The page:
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Natural Awakenings Rhode Island

True Health Starts with Gut Health

Jun 29, 2020 08:00AM ● By Bridget Casey
Hippocrates first made the statement, “All disease begins in the gut” more than 2,000 years ago. And how right he was. One of the hottest topics in health, medicine and research right now is, in fact, the gut microbiome—the garden of microbes that lives in our gut (gastrointestinal tract) and has far-reaching implications for our health.

Digestion is about more than just breaking down the foods that we eat. Digestion also includes absorbing nutrients from our diet and using them to build molecules and tissues that enable us to maintain life. Elimination is also a key part of the digestive process, allowing us to rid our bodies of toxins, chemicals and used up biomolecules.

Another important component of digestion is immune function, as the majority of our immune system actually lives in and around our gut. This means the status of our gastrointestinal tract heavily impacts our immune status and inflammation. In addition, there is a super highway between the gut and the brain, called the gut-brain axis, which means the status of our gut also impacts our mood, neurological health, memory and so on.

The status of our microbiome impacts everything from nutrient levels to inflammation to hormone levels and neurotransmitter levels. So, achieving and maintaining a healthy gastrointestinal tract is extremely important to overall health. Essentially, if our guts aren’t happy, neither are we.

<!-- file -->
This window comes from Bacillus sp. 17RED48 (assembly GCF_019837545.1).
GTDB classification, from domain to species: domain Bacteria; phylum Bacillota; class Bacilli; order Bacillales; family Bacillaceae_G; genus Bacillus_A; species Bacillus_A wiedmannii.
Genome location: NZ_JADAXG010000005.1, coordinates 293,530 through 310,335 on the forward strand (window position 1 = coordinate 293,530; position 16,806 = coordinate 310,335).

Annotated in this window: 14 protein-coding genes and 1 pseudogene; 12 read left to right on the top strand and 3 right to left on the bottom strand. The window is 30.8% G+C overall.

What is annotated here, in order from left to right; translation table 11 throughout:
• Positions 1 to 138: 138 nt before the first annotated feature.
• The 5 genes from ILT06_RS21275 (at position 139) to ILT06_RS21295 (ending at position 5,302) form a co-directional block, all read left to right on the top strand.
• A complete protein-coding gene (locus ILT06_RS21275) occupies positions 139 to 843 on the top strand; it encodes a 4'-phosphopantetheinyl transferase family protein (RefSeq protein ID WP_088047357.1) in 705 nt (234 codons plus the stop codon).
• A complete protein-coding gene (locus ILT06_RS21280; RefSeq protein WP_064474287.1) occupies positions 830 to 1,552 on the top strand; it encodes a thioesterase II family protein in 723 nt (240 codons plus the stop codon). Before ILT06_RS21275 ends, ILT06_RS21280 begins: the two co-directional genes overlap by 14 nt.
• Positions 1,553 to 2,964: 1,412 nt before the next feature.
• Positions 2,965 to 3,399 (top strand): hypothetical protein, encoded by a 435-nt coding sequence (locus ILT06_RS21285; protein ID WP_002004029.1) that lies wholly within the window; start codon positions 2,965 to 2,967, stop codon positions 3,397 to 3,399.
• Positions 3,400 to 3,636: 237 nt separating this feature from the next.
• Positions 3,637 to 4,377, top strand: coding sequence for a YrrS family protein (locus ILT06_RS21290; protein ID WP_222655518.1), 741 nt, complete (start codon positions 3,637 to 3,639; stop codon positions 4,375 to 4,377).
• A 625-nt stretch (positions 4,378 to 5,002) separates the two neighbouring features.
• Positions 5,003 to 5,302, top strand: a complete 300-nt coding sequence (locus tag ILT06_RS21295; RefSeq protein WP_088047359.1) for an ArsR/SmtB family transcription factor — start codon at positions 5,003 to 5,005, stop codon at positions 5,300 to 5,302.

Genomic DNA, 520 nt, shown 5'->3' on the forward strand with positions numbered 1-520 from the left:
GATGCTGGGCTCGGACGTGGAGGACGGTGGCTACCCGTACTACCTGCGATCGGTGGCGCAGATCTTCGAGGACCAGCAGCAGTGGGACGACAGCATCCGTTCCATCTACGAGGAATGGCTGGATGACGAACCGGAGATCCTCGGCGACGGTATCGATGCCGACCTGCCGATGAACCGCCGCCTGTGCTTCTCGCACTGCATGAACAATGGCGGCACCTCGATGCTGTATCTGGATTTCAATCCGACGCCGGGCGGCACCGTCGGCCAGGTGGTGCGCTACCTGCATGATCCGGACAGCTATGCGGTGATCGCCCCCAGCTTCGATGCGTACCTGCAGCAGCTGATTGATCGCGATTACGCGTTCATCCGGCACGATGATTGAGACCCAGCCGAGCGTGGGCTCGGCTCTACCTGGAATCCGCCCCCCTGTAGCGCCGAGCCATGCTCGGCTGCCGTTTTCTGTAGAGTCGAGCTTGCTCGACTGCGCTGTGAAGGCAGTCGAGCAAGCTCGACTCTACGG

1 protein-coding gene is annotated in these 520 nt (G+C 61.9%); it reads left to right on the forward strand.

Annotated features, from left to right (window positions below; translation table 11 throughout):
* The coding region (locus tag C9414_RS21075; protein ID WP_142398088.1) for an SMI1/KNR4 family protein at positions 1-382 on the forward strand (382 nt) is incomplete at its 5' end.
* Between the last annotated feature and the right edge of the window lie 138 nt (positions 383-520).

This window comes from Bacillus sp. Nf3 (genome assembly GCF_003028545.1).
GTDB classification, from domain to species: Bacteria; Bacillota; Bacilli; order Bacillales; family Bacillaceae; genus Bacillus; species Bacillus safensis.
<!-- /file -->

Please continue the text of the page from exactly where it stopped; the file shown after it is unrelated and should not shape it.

The following are some simple tips that can be used to help improve digestion and gut health.

Before and During Meals:

Carve out time for meals – avoid eating on the run; instead choose to sit down, focus on and enjoy each meal.

Enjoy the entire mealtime experience from the process of preparing to the actual eating of food—the sounds, smells, sight, taste, etc.

Try to get into a relaxed, calm and appreciative state prior to meals. Digestion does not work properly without the body being relaxed. You can try taking 10 deep, belly breaths with long exhales, saying a word of gratitude, or any other activity that is calming.

~Avoid distractions while eating, such as the TV, cell phone or computer.

~Listen to your body and try to eat when truly hungry (i.e. avoid eating out of boredom, etc.).

~Chew food thoroughly; it should be in a liquid state before swallowing.

~Avoid beverages with meals, but drink plenty of water between meals.

~Avoid tight clothing around the waist.

~If you tend to overeat: Stop eating when you start to feel full. Avoid the urge to clean your plate; instead save leftovers for a future meal.

~Most importantly, have fun and enjoy meals. Try sharing recipes with friends or experimenting with new ingredients and spices. Food is meant to be shared and loved.

Depending on one’s symptoms and situation, additional support may be indicated in order to achieve proper digestive function. If this is the case, it is recommended to work with a practitioner, such as a naturopathic doctor, that can help create an individualized plan, which may include herbs, supplements, homeopathics or other natural remedies to help improve digestive function and overall health. 

Bridget Casey, ND, is the owner of Rhode Island Natural Medicine, LLC, located at 35 S. Angell St., Ste. #7, Providence. For more information, call 401-642-5855 or visit